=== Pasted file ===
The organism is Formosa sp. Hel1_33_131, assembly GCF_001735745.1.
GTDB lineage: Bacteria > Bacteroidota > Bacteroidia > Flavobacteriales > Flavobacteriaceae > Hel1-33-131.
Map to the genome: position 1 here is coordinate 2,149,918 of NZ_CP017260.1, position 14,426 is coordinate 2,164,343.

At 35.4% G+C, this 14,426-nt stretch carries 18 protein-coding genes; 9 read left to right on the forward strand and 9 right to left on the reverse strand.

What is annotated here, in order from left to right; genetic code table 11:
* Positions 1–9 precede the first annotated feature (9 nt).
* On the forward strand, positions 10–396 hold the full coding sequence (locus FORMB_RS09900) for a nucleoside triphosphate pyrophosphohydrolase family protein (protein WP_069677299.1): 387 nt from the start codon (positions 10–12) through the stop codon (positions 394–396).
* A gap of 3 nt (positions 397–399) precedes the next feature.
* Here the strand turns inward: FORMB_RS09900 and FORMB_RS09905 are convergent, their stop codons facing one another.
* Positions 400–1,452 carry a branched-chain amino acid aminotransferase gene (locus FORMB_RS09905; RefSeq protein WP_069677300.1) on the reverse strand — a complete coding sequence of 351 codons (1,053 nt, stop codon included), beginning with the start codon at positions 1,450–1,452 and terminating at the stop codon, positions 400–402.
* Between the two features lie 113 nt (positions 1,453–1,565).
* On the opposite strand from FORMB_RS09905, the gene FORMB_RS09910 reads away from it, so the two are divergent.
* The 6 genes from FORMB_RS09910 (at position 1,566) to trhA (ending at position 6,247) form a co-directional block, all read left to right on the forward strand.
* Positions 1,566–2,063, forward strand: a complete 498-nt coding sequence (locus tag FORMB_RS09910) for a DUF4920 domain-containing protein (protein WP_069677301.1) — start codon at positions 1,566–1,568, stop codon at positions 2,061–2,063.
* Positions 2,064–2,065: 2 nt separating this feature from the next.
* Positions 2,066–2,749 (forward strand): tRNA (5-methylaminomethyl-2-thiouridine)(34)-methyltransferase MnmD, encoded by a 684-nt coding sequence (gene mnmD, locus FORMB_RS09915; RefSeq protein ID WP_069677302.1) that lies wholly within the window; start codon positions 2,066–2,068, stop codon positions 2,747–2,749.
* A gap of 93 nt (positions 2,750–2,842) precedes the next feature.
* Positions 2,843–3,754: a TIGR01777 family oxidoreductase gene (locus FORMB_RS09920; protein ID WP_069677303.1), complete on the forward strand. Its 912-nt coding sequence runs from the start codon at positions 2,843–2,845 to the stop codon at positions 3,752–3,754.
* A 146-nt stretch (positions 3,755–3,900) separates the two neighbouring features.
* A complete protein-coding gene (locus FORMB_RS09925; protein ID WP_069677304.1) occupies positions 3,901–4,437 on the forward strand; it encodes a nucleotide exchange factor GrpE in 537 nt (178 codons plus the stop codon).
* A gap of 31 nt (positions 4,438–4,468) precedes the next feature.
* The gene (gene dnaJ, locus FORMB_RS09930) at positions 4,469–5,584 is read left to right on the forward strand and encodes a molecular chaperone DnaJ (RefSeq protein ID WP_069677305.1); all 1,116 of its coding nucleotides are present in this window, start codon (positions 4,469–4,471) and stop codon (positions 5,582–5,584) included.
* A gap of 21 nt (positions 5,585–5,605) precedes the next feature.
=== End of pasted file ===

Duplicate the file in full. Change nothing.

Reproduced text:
The organism is Formosa sp. Hel1_33_131, assembly GCF_001735745.1.
GTDB lineage: Bacteria > Bacteroidota > Bacteroidia > Flavobacteriales > Flavobacteriaceae > Hel1-33-131.
Map to the genome: position 1 here is coordinate 2,149,918 of NZ_CP017260.1, position 14,426 is coordinate 2,164,343.

At 35.4% G+C, this 14,426-nt stretch carries 18 protein-coding genes; 9 read left to right on the forward strand and 9 right to left on the reverse strand.

What is annotated here, in order from left to right; genetic code table 11:
* Positions 1–9 precede the first annotated feature (9 nt).
* On the forward strand, positions 10–396 hold the full coding sequence (locus FORMB_RS09900) for a nucleoside triphosphate pyrophosphohydrolase family protein (protein WP_069677299.1): 387 nt from the start codon (positions 10–12) through the stop codon (positions 394–396).
* A gap of 3 nt (positions 397–399) precedes the next feature.
* Here the strand turns inward: FORMB_RS09900 and FORMB_RS09905 are convergent, their stop codons facing one another.
* Positions 400–1,452 carry a branched-chain amino acid aminotransferase gene (locus FORMB_RS09905; RefSeq protein WP_069677300.1) on the reverse strand — a complete coding sequence of 351 codons (1,053 nt, stop codon included), beginning with the start codon at positions 1,450–1,452 and terminating at the stop codon, positions 400–402.
* Between the two features lie 113 nt (positions 1,453–1,565).
* On the opposite strand from FORMB_RS09905, the gene FORMB_RS09910 reads away from it, so the two are divergent.
* The 6 genes from FORMB_RS09910 (at position 1,566) to trhA (ending at position 6,247) form a co-directional block, all read left to right on the forward strand.
* Positions 1,566–2,063, forward strand: a complete 498-nt coding sequence (locus tag FORMB_RS09910) for a DUF4920 domain-containing protein (protein WP_069677301.1) — start codon at positions 1,566–1,568, stop codon at positions 2,061–2,063.
* Positions 2,064–2,065: 2 nt separating this feature from the next.
* Positions 2,066–2,749 (forward strand): tRNA (5-methylaminomethyl-2-thiouridine)(34)-methyltransferase MnmD, encoded by a 684-nt coding sequence (gene mnmD, locus FORMB_RS09915; RefSeq protein ID WP_069677302.1) that lies wholly within the window; start codon positions 2,066–2,068, stop codon positions 2,747–2,749.
* A gap of 93 nt (positions 2,750–2,842) precedes the next feature.
* Positions 2,843–3,754: a TIGR01777 family oxidoreductase gene (locus FORMB_RS09920; protein ID WP_069677303.1), complete on the forward strand. Its 912-nt coding sequence runs from the start codon at positions 2,843–2,845 to the stop codon at positions 3,752–3,754.
* A 146-nt stretch (positions 3,755–3,900) separates the two neighbouring features.
* A complete protein-coding gene (locus FORMB_RS09925; protein ID WP_069677304.1) occupies positions 3,901–4,437 on the forward strand; it encodes a nucleotide exchange factor GrpE in 537 nt (178 codons plus the stop codon).
* A gap of 31 nt (positions 4,438–4,468) precedes the next feature.
* The gene (gene dnaJ, locus FORMB_RS09930) at positions 4,469–5,584 is read left to right on the forward strand and encodes a molecular chaperone DnaJ (RefSeq protein ID WP_069677305.1); all 1,116 of its coding nucleotides are present in this window, start codon (positions 4,469–4,471) and stop codon (positions 5,582–5,584) included.
* A gap of 21 nt (positions 5,585–5,605) precedes the next feature.